In these two forgotten gems of English literature, Jane Austen and Charles Dickens offer delightful, irreverent histories of their native land.
hen she was only sixteen years old, Jane Austen composed her bitingly satirical History of England for performance in her family's drawingroom. A startling and precocious example of her celebrated wit--not to mention a brilliant social commentary--this lively piece sweeps rapidly across almost four centuries of British monarchy. In rambunctious and wickedly funny prose, Austen's critique spans from Henry IV to Charles I, from Richard III to Mary Queen of Scots, offering a fierce parody of the kind of biased history that young ladies of Austen's time were being forced to study. Reproduced here in its entirety, this is a rare, tantalizing look at the great novelist's budding talent, and an extraordinary bit of literary history that lay unpublished for more than 130 years.
Charles Dickens's A Child's History of England, by contrast, was written and published at the height of its author's considerable fame. A gory and dramatic account, full of villains and heroes, the essay was originally intended as a study-piece for his children, but in fact represented a sly, unconventional countertext to the more straitlaced historical canon. Dickens's exciting, flamboyant narrative is hugely evocative, both of the history he describes and of the time in which he himself was writing.
With an insightful introduction by bestselling historian David Starkey, Two Histories of England brings together, in a single, irresistible volume, these remarkable--and remarkably overlooked--literary treasures by two of the world's most beloved writers.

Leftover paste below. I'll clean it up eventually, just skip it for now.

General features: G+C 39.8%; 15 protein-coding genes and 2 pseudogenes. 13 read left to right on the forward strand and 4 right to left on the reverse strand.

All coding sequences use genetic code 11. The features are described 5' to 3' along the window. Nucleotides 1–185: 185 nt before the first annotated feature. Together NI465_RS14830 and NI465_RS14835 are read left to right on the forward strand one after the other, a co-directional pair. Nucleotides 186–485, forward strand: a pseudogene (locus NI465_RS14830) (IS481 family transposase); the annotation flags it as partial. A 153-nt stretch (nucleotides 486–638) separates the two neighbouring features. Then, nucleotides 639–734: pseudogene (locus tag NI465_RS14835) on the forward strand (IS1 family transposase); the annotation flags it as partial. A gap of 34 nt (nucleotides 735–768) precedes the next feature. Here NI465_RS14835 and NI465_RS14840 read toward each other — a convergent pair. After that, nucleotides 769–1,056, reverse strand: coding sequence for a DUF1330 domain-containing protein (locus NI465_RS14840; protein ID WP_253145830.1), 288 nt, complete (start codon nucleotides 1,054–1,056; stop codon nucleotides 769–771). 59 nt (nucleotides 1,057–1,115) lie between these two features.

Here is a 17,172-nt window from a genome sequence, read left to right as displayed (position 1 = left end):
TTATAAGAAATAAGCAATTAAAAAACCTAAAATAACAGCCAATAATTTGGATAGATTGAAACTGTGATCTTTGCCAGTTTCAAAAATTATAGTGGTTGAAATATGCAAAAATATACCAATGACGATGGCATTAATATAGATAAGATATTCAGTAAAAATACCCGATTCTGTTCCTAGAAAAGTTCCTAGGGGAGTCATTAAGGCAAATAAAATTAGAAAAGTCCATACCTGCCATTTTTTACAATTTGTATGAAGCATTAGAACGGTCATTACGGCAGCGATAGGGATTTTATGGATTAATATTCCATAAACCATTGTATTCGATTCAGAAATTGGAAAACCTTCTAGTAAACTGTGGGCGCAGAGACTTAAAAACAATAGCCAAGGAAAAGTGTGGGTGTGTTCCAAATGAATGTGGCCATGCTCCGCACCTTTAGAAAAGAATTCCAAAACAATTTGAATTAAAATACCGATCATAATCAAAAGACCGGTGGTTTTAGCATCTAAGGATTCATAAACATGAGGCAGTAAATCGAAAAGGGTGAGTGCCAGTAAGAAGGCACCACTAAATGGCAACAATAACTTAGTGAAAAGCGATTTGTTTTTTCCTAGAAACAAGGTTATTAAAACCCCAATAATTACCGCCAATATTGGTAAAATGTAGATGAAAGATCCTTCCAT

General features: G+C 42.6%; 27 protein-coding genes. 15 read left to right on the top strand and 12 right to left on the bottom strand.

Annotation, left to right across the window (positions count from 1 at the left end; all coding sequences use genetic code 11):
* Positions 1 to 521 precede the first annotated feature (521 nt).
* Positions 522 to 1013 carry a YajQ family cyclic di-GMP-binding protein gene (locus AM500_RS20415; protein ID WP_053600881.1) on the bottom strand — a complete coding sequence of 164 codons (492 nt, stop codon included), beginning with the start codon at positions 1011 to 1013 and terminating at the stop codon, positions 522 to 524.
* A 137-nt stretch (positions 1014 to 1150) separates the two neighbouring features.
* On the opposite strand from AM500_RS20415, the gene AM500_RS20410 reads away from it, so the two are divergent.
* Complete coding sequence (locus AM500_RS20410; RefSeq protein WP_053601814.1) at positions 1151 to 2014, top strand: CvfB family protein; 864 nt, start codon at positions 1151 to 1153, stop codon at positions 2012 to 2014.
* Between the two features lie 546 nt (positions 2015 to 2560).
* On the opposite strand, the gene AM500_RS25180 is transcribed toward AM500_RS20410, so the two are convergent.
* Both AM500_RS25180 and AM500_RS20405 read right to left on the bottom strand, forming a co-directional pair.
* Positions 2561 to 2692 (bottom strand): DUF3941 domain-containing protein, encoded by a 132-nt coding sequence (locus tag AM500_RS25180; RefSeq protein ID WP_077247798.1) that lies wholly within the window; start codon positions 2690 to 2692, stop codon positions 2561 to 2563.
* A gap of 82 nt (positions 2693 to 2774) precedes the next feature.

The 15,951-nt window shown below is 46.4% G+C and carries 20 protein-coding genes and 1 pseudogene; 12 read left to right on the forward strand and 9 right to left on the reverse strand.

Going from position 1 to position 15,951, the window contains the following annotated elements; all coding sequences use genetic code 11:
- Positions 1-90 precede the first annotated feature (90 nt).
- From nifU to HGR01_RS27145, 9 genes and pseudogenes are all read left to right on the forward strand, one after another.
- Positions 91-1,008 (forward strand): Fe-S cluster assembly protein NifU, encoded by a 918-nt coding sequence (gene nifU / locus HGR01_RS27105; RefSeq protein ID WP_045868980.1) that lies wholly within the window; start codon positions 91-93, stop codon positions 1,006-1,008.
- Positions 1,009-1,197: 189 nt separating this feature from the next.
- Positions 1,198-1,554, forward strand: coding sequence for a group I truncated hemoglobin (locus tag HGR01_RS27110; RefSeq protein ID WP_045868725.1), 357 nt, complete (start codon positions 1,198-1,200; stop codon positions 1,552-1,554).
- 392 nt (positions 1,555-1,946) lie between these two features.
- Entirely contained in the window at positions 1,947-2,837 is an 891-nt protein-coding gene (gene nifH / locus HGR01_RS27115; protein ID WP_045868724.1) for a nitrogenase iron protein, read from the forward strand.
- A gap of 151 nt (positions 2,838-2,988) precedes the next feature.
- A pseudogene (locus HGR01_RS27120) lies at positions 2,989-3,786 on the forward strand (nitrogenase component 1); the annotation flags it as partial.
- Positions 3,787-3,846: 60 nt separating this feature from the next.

Unbeknownst to most readers today, Austen and Dickens each wrote a satiric history of England. Austen's The History of England from the Reign of Henry the 4th to the Death of Charles the 1st--written in 1791 when she was 16--is a deliberate parody of the intellectually vapid histories to which girls of her class were routinely subjected. Reprinted in its entirety, Austen's juvenilia is witty, cold-blooded and contrarian: during Henry V's reign, she writes, Lord Cobham was burnt alive, but I forget what for, and the history's purpose is supposedly to vindicate Mary Queen of Scots and abuse Elizabeth. Dickens was already a bestselling novelist when he published A Child's History of England in the early 1850s, which was part of the British school curriculum for decades; an excerpt appears here. Using plain language, sharp if heavy irony and evocative detail, Dickens is radical and opinionated: Elizabeth is coarse, capricious, and treacherous and James I is a greedy, dirty drunk. Although a knowledgeable introduction by historian and TV presenter Starkey (Elizabeth) offers interesting biographical tidbits and puts each book in its proper context, American readers will find these to be amusing minor works by a pair of English national treasures. (Oct. 2)
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September 30, 2007
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